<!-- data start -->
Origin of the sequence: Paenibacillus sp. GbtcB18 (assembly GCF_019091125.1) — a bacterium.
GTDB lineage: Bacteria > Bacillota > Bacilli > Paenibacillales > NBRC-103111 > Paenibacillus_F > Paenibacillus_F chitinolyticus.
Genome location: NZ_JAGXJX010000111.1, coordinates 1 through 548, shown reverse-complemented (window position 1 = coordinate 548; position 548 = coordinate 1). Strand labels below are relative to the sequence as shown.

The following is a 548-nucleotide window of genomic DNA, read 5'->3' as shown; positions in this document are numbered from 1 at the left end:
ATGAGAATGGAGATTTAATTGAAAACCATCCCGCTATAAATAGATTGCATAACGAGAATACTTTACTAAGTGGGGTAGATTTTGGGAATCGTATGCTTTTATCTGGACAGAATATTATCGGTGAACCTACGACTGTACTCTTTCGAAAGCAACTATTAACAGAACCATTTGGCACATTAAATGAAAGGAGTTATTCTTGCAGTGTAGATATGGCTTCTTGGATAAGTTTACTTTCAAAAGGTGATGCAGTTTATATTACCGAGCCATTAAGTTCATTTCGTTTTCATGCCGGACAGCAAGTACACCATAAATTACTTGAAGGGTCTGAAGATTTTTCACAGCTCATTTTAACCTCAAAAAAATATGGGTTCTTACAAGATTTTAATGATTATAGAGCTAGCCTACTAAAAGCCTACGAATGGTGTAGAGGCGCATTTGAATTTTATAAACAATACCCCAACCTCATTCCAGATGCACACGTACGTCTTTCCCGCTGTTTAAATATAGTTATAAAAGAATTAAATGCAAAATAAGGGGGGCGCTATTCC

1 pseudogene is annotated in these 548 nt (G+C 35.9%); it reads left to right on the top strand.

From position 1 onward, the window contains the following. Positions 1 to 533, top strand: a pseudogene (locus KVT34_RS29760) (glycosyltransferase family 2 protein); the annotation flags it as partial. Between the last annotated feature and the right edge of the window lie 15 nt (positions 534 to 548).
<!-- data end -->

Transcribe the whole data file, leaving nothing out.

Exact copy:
Origin of the sequence: Paenibacillus sp. GbtcB18 (assembly GCF_019091125.1) — a bacterium.
GTDB lineage: Bacteria > Bacillota > Bacilli > Paenibacillales > NBRC-103111 > Paenibacillus_F > Paenibacillus_F chitinolyticus.
Genome location: NZ_JAGXJX010000111.1, coordinates 1 through 548, shown reverse-complemented (window position 1 = coordinate 548; position 548 = coordinate 1). Strand labels below are relative to the sequence as shown.

The following is a 548-nucleotide window of genomic DNA, read 5'->3' as shown; positions in this document are numbered from 1 at the left end:
ATGAGAATGGAGATTTAATTGAAAACCATCCCGCTATAAATAGATTGCATAACGAGAATACTTTACTAAGTGGGGTAGATTTTGGGAATCGTATGCTTTTATCTGGACAGAATATTATCGGTGAACCTACGACTGTACTCTTTCGAAAGCAACTATTAACAGAACCATTTGGCACATTAAATGAAAGGAGTTATTCTTGCAGTGTAGATATGGCTTCTTGGATAAGTTTACTTTCAAAAGGTGATGCAGTTTATATTACCGAGCCATTAAGTTCATTTCGTTTTCATGCCGGACAGCAAGTACACCATAAATTACTTGAAGGGTCTGAAGATTTTTCACAGCTCATTTTAACCTCAAAAAAATATGGGTTCTTACAAGATTTTAATGATTATAGAGCTAGCCTACTAAAAGCCTACGAATGGTGTAGAGGCGCATTTGAATTTTATAAACAATACCCCAACCTCATTCCAGATGCACACGTACGTCTTTCCCGCTGTTTAAATATAGTTATAAAAGAATTAAATGCAAAATAAGGGGGGCGCTATTCC

1 pseudogene is annotated in these 548 nt (G+C 35.9%); it reads left to right on the top strand.

From position 1 onward, the window contains the following. Positions 1 to 533, top strand: a pseudogene (locus KVT34_RS29760) (glycosyltransferase family 2 protein); the annotation flags it as partial. Between the last annotated feature and the right edge of the window lie 15 nt (positions 534 to 548).